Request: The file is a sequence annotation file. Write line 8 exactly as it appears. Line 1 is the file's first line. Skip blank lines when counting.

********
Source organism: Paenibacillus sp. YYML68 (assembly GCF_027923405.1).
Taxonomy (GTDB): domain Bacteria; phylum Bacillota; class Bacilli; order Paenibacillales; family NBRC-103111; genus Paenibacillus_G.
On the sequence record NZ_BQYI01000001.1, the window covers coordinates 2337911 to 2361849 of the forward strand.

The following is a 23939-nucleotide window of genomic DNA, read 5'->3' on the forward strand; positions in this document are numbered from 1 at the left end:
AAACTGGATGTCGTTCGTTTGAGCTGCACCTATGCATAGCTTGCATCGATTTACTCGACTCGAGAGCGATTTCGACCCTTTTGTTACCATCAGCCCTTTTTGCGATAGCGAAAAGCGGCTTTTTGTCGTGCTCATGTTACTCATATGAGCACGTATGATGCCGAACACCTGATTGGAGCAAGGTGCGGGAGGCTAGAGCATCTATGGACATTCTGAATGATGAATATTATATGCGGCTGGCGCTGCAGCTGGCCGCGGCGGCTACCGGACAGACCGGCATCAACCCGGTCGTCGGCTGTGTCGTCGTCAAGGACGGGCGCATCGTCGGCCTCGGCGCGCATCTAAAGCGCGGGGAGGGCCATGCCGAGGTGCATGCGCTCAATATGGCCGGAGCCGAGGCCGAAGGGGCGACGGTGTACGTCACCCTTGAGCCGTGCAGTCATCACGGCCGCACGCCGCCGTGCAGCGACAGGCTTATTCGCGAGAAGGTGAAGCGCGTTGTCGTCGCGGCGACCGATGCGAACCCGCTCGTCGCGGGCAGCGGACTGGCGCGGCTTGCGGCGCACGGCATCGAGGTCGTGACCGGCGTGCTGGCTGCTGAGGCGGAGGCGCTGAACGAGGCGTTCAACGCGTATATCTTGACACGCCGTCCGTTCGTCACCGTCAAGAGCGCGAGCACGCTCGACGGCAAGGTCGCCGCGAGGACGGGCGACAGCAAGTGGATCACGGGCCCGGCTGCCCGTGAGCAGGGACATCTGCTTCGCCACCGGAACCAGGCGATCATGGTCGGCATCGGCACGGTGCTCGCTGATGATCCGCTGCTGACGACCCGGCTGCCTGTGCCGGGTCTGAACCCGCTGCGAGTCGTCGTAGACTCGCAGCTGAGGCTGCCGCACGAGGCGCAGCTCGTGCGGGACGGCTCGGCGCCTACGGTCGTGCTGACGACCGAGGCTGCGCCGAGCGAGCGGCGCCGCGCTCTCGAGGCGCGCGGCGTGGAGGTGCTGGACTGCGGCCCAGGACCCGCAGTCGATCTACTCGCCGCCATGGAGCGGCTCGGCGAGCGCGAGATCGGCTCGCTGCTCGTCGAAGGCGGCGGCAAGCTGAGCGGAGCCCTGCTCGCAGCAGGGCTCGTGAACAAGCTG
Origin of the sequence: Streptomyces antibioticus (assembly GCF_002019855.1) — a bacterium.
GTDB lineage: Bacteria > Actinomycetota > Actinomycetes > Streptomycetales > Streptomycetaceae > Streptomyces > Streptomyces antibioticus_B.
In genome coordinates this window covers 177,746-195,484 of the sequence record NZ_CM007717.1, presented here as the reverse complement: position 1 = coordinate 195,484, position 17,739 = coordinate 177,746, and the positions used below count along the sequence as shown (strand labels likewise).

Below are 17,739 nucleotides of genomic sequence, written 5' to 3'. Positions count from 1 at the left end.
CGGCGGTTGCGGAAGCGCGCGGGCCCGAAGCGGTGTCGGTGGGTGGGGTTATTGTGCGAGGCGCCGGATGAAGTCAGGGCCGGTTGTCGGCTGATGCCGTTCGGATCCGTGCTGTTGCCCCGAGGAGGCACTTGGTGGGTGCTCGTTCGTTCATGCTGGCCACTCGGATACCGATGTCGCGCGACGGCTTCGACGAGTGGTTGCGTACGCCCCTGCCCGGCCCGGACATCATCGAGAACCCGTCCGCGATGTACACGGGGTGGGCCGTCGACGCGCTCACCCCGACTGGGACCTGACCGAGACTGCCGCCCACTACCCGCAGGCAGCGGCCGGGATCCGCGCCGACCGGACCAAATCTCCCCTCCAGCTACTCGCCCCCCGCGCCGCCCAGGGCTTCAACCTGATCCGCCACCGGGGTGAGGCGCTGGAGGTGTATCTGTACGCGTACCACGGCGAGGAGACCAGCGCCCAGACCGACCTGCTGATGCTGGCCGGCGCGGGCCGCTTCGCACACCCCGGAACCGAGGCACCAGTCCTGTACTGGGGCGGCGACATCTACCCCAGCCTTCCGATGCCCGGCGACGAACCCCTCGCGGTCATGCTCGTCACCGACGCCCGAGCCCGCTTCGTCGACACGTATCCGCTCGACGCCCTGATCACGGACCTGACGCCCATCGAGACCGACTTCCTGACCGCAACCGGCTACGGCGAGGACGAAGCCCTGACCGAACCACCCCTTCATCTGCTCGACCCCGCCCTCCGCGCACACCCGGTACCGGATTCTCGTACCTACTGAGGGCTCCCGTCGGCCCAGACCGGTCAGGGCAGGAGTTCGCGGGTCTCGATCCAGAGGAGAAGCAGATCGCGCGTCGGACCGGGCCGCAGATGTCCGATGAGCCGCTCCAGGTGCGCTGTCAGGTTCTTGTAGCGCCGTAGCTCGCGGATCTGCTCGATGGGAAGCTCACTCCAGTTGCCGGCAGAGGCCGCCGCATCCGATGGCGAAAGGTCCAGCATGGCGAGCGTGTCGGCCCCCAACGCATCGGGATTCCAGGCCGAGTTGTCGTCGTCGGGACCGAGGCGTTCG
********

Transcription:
In genome coordinates this window covers 177,746-195,484 of the sequence record NZ_CM007717.1, presented here as the reverse complement: position 1 = coordinate 195,484, position 17,739 = coordinate 177,746, and the positions used below count along the sequence as shown (strand labels likewise).